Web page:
I started acting when I was around the age of 8, maybe 9. But I started making up stories as soon as I could talk. I even had an imaginary friend when I was 5 who I would tell my stories to. Her name was Jinglelyn, and again, I was 5. When I actually learned to read and write, writing took a back seat to performing onstage. I had found my passion for storytelling on stage. And I loved it. It’s my first love. Telling stories, no matter what shape or form, is what I love.
What I find funny now, is the fact that my parents kept giving me journals on my birthdays or Christmas, and I never really used them. I wasn’t really a “dear diary” type of girl anyways. It seemed sort of silly to recount my day on paper. I started writing short stories and plays, and when I got to high school, I helped start up the creative writing club at my all-girls, Catholic high school. I wrote stories, parts of novels I was working on, and seriously wanted to become a writer and an actor when I grew up. I was involved in anything creative. I sang in choirs, acted in the school plays and wrote stories. My English teacher even gave me a writing award my junior year of high school. When I got to college, I majored in English because I love the element of story-telling, plot and characters. I thought it would help in the acting realm because I was able to learn about the different things that make up a good story. It was sort of like four years of script-analysis. I acted throughout college, even directed. My senior year of college, I got my first headshots and auditioned at my first major theater convention, which led to moving to NYC to study at Circle in the Square Theater School.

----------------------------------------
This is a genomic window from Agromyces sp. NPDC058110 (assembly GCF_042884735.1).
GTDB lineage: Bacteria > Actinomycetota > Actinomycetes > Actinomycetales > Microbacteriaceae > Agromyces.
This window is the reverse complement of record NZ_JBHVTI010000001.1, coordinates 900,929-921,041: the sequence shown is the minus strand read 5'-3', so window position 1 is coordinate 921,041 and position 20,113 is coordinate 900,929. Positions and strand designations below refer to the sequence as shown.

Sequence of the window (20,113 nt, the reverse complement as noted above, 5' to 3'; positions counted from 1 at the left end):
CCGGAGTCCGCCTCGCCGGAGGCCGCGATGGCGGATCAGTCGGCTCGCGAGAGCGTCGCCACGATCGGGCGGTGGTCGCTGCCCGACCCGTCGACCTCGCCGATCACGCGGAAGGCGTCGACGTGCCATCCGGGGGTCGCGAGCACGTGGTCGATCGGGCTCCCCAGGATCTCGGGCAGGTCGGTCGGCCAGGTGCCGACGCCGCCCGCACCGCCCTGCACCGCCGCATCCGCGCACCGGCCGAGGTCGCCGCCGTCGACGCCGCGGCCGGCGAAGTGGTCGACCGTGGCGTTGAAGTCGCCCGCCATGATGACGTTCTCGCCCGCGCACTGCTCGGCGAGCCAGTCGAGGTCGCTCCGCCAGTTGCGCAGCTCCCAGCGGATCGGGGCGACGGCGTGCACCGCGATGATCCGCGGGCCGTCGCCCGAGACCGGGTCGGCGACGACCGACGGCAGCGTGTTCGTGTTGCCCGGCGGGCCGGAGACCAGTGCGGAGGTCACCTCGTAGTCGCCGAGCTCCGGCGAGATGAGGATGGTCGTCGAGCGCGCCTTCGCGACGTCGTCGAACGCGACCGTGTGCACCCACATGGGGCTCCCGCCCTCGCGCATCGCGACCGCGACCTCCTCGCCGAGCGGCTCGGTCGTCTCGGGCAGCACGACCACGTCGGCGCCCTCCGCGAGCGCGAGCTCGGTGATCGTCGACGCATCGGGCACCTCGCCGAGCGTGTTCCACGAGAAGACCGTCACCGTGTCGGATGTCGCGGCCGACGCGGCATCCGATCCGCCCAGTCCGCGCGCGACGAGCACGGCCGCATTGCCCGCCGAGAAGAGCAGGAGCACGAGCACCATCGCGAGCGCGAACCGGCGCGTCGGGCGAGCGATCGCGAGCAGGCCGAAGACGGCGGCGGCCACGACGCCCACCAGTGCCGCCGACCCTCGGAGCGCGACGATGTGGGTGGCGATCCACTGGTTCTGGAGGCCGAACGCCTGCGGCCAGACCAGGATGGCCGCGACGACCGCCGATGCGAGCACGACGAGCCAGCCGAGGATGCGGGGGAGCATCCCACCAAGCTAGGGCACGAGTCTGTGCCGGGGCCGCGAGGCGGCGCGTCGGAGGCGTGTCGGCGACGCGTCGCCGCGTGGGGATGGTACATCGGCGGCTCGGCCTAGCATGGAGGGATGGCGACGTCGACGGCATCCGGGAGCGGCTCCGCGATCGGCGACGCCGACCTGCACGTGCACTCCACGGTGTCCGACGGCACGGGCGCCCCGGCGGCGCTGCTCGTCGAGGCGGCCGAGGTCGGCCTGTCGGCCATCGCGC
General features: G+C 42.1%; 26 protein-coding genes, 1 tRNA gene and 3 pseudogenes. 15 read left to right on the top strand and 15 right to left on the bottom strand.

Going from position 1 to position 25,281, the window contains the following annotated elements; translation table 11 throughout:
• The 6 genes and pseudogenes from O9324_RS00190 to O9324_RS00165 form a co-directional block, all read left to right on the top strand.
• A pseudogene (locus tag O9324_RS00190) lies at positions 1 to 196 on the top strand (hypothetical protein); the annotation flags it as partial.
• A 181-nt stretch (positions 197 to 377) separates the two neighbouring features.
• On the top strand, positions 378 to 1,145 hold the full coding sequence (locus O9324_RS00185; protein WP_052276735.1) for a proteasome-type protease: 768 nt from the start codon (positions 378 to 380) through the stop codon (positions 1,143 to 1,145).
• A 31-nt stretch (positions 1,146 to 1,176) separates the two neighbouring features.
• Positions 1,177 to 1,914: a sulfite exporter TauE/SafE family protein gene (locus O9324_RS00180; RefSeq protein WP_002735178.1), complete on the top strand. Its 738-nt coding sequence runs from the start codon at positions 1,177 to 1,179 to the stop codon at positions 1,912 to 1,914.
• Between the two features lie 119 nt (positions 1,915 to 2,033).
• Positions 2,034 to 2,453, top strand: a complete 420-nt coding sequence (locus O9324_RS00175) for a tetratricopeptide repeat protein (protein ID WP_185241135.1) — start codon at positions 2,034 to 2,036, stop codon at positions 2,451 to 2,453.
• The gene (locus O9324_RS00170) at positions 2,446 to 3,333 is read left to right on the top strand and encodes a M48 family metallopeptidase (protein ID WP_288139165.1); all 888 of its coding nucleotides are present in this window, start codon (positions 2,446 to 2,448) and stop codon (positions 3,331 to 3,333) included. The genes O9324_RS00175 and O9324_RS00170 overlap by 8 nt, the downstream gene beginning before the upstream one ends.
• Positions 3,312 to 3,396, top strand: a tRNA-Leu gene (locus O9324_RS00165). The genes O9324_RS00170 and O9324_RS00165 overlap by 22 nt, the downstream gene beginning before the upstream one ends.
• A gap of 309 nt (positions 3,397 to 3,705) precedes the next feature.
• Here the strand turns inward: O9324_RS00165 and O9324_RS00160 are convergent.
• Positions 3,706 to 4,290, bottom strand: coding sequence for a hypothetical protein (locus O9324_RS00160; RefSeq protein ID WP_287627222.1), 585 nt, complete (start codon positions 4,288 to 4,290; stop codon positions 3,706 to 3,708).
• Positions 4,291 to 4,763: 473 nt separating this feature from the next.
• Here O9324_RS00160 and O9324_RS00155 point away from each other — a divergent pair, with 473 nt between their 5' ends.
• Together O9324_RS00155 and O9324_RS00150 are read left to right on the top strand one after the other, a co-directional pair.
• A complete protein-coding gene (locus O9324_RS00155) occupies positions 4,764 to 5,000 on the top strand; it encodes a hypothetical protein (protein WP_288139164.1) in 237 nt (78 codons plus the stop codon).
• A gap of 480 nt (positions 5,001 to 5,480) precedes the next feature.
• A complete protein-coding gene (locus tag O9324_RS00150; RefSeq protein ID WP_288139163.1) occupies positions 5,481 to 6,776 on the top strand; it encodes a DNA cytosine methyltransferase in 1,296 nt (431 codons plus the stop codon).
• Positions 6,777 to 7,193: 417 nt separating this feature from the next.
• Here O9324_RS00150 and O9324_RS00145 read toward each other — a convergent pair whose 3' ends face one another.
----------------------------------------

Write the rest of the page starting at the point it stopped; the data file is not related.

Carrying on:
Within these past six years, I have been acting and putting writing on the back burner. I got my union cards and even pursued stand-up. The closest I came to writing, before starting this blog, was stand-up comedy, which I still love because you can create your own material. I started this blog because I wanted to get back into writing, and I wanted to write something from the perspective of an actor who was going through the ups and downs in their career. Not someone who is washed-up and giving advice. I’m still in the trenches and being in a career “lull,” I have been writing about what I love. Movies I love, movies I loathe, anything and everything that has to do with the industry, with a unique perspective. It seems like I’m in good company of those who came before me. If you use all of your talents, it can lead to something. What that is, I don’t know. But I am pursuing my writing and my acting. So I guess I can add a back-slash to my job description. I’m a writer/actor. And I’m so glad you are reading my blog. Thanks.